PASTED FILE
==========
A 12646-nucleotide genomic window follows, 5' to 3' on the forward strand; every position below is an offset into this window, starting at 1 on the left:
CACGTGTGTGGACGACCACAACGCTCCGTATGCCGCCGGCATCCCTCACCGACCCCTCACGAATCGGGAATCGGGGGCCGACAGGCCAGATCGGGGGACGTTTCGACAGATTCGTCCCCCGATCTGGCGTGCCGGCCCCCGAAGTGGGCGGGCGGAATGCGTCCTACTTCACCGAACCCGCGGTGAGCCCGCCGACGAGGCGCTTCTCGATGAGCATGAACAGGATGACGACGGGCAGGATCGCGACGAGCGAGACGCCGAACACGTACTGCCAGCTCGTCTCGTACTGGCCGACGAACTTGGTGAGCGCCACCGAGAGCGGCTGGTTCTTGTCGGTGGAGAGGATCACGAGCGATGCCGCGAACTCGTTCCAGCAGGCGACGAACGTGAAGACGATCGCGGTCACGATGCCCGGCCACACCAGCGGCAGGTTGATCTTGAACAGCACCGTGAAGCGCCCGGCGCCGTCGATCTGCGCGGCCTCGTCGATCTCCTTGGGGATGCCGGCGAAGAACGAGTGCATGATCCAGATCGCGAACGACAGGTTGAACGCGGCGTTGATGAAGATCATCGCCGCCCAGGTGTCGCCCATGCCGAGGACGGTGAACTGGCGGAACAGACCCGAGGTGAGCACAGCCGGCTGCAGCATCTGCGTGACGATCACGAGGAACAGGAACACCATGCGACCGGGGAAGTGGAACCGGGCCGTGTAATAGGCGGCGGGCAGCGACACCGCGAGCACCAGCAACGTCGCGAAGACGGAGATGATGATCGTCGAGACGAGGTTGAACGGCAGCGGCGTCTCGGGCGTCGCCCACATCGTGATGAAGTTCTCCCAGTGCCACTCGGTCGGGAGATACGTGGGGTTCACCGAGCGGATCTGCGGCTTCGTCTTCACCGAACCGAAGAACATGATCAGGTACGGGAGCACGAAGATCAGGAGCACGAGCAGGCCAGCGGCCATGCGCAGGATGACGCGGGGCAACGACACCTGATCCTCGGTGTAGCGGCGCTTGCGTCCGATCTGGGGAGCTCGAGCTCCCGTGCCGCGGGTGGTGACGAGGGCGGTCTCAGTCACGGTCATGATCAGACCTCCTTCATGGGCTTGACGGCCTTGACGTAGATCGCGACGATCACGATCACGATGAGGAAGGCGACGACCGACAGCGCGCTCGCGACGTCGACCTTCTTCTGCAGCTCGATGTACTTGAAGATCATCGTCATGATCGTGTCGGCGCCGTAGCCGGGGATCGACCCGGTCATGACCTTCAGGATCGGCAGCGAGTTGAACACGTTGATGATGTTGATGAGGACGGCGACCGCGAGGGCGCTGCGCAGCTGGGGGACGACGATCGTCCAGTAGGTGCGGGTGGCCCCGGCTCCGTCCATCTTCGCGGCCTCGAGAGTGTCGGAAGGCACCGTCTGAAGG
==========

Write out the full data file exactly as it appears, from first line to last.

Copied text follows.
A 12646-nucleotide genomic window follows, 5' to 3' on the forward strand; every position below is an offset into this window, starting at 1 on the left:
CACGTGTGTGGACGACCACAACGCTCCGTATGCCGCCGGCATCCCTCACCGACCCCTCACGAATCGGGAATCGGGGGCCGACAGGCCAGATCGGGGGACGTTTCGACAGATTCGTCCCCCGATCTGGCGTGCCGGCCCCCGAAGTGGGCGGGCGGAATGCGTCCTACTTCACCGAACCCGCGGTGAGCCCGCCGACGAGGCGCTTCTCGATGAGCATGAACAGGATGACGACGGGCAGGATCGCGACGAGCGAGACGCCGAACACGTACTGCCAGCTCGTCTCGTACTGGCCGACGAACTTGGTGAGCGCCACCGAGAGCGGCTGGTTCTTGTCGGTGGAGAGGATCACGAGCGATGCCGCGAACTCGTTCCAGCAGGCGACGAACGTGAAGACGATCGCGGTCACGATGCCCGGCCACACCAGCGGCAGGTTGATCTTGAACAGCACCGTGAAGCGCCCGGCGCCGTCGATCTGCGCGGCCTCGTCGATCTCCTTGGGGATGCCGGCGAAGAACGAGTGCATGATCCAGATCGCGAACGACAGGTTGAACGCGGCGTTGATGAAGATCATCGCCGCCCAGGTGTCGCCCATGCCGAGGACGGTGAACTGGCGGAACAGACCCGAGGTGAGCACAGCCGGCTGCAGCATCTGCGTGACGATCACGAGGAACAGGAACACCATGCGACCGGGGAAGTGGAACCGGGCCGTGTAATAGGCGGCGGGCAGCGACACCGCGAGCACCAGCAACGTCGCGAAGACGGAGATGATGATCGTCGAGACGAGGTTGAACGGCAGCGGCGTCTCGGGCGTCGCCCACATCGTGATGAAGTTCTCCCAGTGCCACTCGGTCGGGAGATACGTGGGGTTCACCGAGCGGATCTGCGGCTTCGTCTTCACCGAACCGAAGAACATGATCAGGTACGGGAGCACGAAGATCAGGAGCACGAGCAGGCCAGCGGCCATGCGCAGGATGACGCGGGGCAACGACACCTGATCCTCGGTGTAGCGGCGCTTGCGTCCGATCTGGGGAGCTCGAGCTCCCGTGCCGCGGGTGGTGACGAGGGCGGTCTCAGTCACGGTCATGATCAGACCTCCTTCATGGGCTTGACGGCCTTGACGTAGATCGCGACGATCACGATCACGATGAGGAAGGCGACGACCGACAGCGCGCTCGCGACGTCGACCTTCTTCTGCAGCTCGATGTACTTGAAGATCATCGTCATGATCGTGTCGGCGCCGTAGCCGGGGATCGACCCGGTCATGACCTTCAGGATCGGCAGCGAGTTGAACACGTTGATGATGTTGATGAGGACGGCGACCGCGAGGGCGCTGCGCAGCTGGGGGACGACGATCGTCCAGTAGGTGCGGGTGGCCCCGGCTCCGTCCATCTTCGCGGCCTCGAGAGTGTCGGAAGGCACCGTCTGAAGG